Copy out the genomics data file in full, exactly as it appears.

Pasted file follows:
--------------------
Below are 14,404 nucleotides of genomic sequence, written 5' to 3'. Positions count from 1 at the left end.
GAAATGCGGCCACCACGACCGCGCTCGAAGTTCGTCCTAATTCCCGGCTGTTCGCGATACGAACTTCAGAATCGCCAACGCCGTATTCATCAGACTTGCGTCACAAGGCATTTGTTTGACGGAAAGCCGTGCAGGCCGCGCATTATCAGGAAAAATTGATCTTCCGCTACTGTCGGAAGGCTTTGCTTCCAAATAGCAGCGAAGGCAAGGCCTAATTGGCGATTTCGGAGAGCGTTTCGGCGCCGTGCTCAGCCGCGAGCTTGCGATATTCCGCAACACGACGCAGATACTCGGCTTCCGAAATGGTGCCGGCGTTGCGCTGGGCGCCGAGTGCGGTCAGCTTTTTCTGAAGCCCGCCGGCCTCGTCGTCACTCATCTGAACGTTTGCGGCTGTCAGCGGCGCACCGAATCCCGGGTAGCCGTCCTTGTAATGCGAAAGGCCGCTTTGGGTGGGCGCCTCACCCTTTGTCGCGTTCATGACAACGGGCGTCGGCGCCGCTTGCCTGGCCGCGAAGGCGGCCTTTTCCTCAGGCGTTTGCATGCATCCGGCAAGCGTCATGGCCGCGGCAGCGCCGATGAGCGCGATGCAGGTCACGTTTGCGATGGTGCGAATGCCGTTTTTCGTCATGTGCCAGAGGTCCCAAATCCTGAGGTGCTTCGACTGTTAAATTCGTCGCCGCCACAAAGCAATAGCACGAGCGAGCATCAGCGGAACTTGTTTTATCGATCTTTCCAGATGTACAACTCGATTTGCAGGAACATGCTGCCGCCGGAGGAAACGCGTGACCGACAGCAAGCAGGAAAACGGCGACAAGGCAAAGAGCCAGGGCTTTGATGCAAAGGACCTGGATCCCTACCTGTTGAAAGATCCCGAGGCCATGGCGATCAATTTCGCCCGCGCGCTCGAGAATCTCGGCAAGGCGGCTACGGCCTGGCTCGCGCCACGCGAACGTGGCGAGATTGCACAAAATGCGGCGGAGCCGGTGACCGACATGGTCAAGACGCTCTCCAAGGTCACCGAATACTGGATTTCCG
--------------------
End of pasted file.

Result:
Below are 14,404 nucleotides of genomic sequence, written 5' to 3'. Positions count from 1 at the left end.
GAAATGCGGCCACCACGACCGCGCTCGAAGTTCGTCCTAATTCCCGGCTGTTCGCGATACGAACTTCAGAATCGCCAACGCCGTATTCATCAGACTTGCGTCACAAGGCATTTGTTTGACGGAAAGCCGTGCAGGCCGCGCATTATCAGGAAAAATTGATCTTCCGCTACTGTCGGAAGGCTTTGCTTCCAAATAGCAGCGAAGGCAAGGCCTAATTGGCGATTTCGGAGAGCGTTTCGGCGCCGTGCTCAGCCGCGAGCTTGCGATATTCCGCAACACGACGCAGATACTCGGCTTCCGAAATGGTGCCGGCGTTGCGCTGGGCGCCGAGTGCGGTCAGCTTTTTCTGAAGCCCGCCGGCCTCGTCGTCACTCATCTGAACGTTTGCGGCTGTCAGCGGCGCACCGAATCCCGGGTAGCCGTCCTTGTAATGCGAAAGGCCGCTTTGGGTGGGCGCCTCACCCTTTGTCGCGTTCATGACAACGGGCGTCGGCGCCGCTTGCCTGGCCGCGAAGGCGGCCTTTTCCTCAGGCGTTTGCATGCATCCGGCAAGCGTCATGGCCGCGGCAGCGCCGATGAGCGCGATGCAGGTCACGTTTGCGATGGTGCGAATGCCGTTTTTCGTCATGTGCCAGAGGTCCCAAATCCTGAGGTGCTTCGACTGTTAAATTCGTCGCCGCCACAAAGCAATAGCACGAGCGAGCATCAGCGGAACTTGTTTTATCGATCTTTCCAGATGTACAACTCGATTTGCAGGAACATGCTGCCGCCGGAGGAAACGCGTGACCGACAGCAAGCAGGAAAACGGCGACAAGGCAAAGAGCCAGGGCTTTGATGCAAAGGACCTGGATCCCTACCTGTTGAAAGATCCCGAGGCCATGGCGATCAATTTCGCCCGCGCGCTCGAGAATCTCGGCAAGGCGGCTACGGCCTGGCTCGCGCCACGCGAACGTGGCGAGATTGCACAAAATGCGGCGGAGCCGGTGACCGACATGGTCAAGACGCTCTCCAAGGTCACCGAATACTGGATTTCCG